Something that I have wanted to build for a long time is a tillering rack for my bows and bow building. For those that do not know what this is or its intended purposes, let me inform you. When bow building you get to a certain stage in which your bow limbs start to look like actual bow limbs. They just don’t naturally appear in this shape, you have form them to that point by removing material. A tillering rack is a great tool for aiding this process. By placing the handle at the top of the rack and watching the limb movement, (in this case) you see the right and left limb bending evenly. Once able to be strung, you can attach a pull cord. Leave considerable length and from a distance, flex the bow visibly seeing a multitude of things. First and foremost, how evenly the limbs are bending. It’s a good indicator if more material needs to be removed from the belly of side of either limb.
Another thing is the draw-weight of a bow at any given length. This isn’t mandatory by any means, but adding a pull scale (as shown in the video) can let you know what your draw weight poundage is while tillering. If your bow is completed in the tiller and completed it can also act as an aid to check poundage at any time. Change strings and brace height? This might allow you really see the difference in how the limbs bend and what might be affected.
In the case for our kids, who have a much shorter draw length. As they grow we’re able to check what draw weight they pull as they grow.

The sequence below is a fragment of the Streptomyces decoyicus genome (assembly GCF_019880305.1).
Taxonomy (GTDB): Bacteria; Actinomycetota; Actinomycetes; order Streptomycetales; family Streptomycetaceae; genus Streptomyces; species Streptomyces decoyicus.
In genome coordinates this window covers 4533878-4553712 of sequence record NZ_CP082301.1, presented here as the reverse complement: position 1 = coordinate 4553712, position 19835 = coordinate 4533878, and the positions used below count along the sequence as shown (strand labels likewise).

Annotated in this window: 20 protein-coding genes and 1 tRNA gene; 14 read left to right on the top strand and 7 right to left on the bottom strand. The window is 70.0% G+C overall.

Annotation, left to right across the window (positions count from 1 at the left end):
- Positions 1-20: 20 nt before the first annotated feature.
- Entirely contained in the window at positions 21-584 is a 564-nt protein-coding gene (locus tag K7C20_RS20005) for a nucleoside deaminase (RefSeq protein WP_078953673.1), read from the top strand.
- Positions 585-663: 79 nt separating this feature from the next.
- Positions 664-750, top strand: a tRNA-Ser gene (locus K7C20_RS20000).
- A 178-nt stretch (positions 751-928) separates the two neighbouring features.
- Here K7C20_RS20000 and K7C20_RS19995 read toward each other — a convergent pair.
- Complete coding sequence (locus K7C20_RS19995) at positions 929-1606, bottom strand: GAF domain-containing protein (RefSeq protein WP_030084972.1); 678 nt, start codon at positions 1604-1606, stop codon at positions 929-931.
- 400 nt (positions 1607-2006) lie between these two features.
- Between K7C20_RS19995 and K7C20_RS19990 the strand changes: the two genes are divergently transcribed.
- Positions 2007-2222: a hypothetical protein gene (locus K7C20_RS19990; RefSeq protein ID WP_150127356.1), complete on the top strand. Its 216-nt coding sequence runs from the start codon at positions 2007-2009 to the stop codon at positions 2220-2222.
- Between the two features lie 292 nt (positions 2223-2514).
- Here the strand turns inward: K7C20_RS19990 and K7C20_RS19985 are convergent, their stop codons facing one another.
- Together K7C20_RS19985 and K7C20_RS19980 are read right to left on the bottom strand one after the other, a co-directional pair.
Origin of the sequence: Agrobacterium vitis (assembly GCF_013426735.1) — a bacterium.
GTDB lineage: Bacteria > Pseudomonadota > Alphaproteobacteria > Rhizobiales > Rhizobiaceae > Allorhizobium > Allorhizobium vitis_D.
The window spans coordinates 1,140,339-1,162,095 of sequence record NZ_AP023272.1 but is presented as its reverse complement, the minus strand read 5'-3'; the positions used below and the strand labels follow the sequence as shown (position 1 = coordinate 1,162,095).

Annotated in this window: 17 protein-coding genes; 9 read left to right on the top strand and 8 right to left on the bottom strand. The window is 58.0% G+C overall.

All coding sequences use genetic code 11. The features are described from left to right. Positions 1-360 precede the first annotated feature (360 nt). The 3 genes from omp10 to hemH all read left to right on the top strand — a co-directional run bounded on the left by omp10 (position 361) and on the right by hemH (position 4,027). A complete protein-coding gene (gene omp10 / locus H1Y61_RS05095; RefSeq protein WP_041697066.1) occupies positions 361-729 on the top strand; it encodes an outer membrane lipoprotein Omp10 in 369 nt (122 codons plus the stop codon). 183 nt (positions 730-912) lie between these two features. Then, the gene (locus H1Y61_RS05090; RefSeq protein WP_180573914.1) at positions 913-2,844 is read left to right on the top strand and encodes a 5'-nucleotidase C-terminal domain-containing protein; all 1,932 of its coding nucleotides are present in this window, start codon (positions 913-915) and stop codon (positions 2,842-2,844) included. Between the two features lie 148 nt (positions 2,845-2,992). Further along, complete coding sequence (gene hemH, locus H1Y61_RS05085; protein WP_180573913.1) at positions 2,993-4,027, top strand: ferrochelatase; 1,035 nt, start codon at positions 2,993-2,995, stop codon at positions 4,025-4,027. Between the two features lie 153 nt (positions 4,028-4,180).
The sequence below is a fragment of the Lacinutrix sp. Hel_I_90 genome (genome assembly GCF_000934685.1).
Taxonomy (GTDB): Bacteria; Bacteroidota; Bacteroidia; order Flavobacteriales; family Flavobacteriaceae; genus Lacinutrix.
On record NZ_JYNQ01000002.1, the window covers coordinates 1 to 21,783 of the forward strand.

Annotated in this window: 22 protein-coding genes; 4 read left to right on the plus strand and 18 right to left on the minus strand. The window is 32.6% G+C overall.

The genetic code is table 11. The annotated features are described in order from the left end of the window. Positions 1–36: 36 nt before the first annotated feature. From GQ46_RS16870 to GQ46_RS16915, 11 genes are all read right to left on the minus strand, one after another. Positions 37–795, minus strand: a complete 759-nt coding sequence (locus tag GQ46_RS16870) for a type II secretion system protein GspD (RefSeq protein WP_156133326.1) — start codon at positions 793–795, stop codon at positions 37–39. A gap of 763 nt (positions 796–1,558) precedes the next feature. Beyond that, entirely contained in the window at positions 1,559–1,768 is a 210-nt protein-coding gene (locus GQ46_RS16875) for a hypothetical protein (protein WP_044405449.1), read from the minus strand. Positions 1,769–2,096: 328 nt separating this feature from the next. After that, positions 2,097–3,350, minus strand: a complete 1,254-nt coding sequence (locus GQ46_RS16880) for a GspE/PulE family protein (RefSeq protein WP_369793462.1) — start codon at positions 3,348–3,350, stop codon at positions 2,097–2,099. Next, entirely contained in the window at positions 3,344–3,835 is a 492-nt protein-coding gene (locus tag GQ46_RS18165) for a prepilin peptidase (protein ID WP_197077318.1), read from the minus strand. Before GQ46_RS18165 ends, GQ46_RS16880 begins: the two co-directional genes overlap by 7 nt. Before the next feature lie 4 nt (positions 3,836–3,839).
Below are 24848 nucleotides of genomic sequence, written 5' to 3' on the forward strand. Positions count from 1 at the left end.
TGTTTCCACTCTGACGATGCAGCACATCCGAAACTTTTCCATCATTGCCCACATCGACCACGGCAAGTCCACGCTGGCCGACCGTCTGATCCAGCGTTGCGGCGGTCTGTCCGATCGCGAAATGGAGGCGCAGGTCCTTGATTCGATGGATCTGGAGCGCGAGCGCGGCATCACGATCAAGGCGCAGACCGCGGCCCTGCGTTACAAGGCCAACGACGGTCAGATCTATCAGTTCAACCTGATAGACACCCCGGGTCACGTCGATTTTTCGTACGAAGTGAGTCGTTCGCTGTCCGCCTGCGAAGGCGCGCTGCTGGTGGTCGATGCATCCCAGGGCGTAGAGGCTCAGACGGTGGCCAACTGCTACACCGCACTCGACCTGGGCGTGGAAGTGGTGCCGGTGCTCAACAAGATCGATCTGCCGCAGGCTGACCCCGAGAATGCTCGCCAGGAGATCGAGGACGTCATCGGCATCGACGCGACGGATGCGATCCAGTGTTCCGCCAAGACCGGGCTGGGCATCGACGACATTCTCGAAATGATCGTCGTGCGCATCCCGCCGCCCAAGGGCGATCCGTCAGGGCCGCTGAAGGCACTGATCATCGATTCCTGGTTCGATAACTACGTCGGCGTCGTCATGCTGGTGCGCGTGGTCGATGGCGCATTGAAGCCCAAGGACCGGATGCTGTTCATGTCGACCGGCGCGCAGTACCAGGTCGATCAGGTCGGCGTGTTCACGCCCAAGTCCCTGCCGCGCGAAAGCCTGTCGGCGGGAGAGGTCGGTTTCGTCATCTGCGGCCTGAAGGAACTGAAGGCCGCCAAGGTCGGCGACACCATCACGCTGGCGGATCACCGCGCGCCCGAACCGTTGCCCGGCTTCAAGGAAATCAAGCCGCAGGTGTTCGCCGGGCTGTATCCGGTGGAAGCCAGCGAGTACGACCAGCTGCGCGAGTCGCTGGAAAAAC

All of the materials listed were scrap that I had laying around. Even thought he 2×4 for the middle frame is pine, I wasn’t concerned with this load capacity since it would be on the top side downward, mounted to a wall and several feet long. We’re talking about gently applied pressure here, not a potato gun for wood.
The 1×12 face plate is also pine, it was the most concerning at first, but there really is no load against it, it’s just there to keep the bow shifting front-to-back. I did glue it thoroughly, pre-drill and screw it to the entire frame with torx head screws. I’ve tested several bows; it’s worked like a dream, no more concern. If I had some hardwood lying around, I would have used that, just in case, but I didn’t and it turns out I didn’t need it. The grain of the face board is running top of the rack to bottom. If it was horizontal I might have more concern for a shifting bow breaking at wood grain line. The good news about the pine, it’s cheap. I put that money saved towards the scale.
The scale was one I found online that had a peak weight function. Meaning, as you pulled the weight, it freezes the strongest amount. So, I could then use the tillering rack pull cord, pull down to whatever draw length I wanted and not worry about the scale being visible. I just lower the bowstring back down walk up and check the ‘frozen’ weight on the scale, UNBELIEVABLY handy and not to mention super-safe.
The bracket used at the bottom of the 2×4 to help the guide rope was interesting. Clay Hayes @ twistedstavemedia.com is where this plan was adopted from. He welded up a standup pulley that could mount to the wall. Turned out great. However, I don’t have a welder. I did some searching and found the bracket in the video on amazon. As stated in the video, its “technical” bearing weight is 1000lbs, whether or not that is true, I do not know. It is built well though. I need it to handle 150lbs at the very max, likely under 100lbs regularly, once tings are in a better tiller, under 50/60lbs.
I will say as far as the video goes, it’s my first on youtube. For the first portion, I had the camera vertical (lessoned learned). Fortunately it was a short portion. If you go and watch the video and like it, please give it a thumbs up. Anyways, I hope this might help someone else interested in making a tillering rack. It was a fun project to build.